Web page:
Incisional hernias are defined as defects or weaknesses that develop at the site where the abdominal wall has been opened in a prior operation. This can be from a laparoscopy incision, or more commonly from an open surgical procedure. Incisional hernias are fairly common, with hundreds of thousands performed in the United States each year. Hernias develop when the forces on the abdominal wall closure over time are stronger than the sutures and abdominal wall healing. There are increased forces on the abdominal wall in heavier patients, so hernias occur more in this group. Poor healing can occur due to heavy abdominal wall scarring from prior surgery, due to medicines or conditions of the patient including steroid use, or most commonly due to infection.
Hernias are holes or defects in the abdominal wall that allow the intestines or tissues to protrude under the skin. If the bowel were to become caught in the tight hole, it could strangulate or die, and this is a surgical emergency. Alternatively, the bowel can become blocked within the tight confines of the hernia, causing a bowel obstruction with pain and vomiting. Hernias can also be painful. Finally, large hernias prevent the patient from developing the normal increases of abdominal pressure that are necessary for coordinated movement and activities. Poor function of the torso muscles increases the strain on the back, and therefore can contribute to back pain.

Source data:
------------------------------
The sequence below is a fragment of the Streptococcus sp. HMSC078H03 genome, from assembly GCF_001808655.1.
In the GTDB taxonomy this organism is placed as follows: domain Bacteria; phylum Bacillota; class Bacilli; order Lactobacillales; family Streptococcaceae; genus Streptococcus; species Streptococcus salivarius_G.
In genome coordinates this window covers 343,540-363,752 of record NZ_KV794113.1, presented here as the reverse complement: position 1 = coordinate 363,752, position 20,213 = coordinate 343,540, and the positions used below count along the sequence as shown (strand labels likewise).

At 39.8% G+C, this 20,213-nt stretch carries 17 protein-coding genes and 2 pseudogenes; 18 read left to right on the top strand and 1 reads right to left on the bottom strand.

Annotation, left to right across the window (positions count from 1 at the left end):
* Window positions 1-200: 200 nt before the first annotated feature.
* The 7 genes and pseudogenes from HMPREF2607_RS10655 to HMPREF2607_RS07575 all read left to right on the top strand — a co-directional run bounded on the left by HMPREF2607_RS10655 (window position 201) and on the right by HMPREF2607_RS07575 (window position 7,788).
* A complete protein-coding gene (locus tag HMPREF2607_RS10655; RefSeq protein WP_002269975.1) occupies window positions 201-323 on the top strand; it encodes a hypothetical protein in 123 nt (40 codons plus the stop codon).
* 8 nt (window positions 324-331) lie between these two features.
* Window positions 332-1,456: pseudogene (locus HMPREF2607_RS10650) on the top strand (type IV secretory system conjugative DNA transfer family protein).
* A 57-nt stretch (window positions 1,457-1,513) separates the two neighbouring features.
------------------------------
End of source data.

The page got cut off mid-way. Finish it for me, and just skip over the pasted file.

Over the last decade, advances in techniques and mesh have allowed the majority of hernias to be reparable with low recurrence and complication rates. Dr. Dumanian has published a 0-5% hernia recurrence rate at two years for a standard midline incisional hernia for large numbers of patients.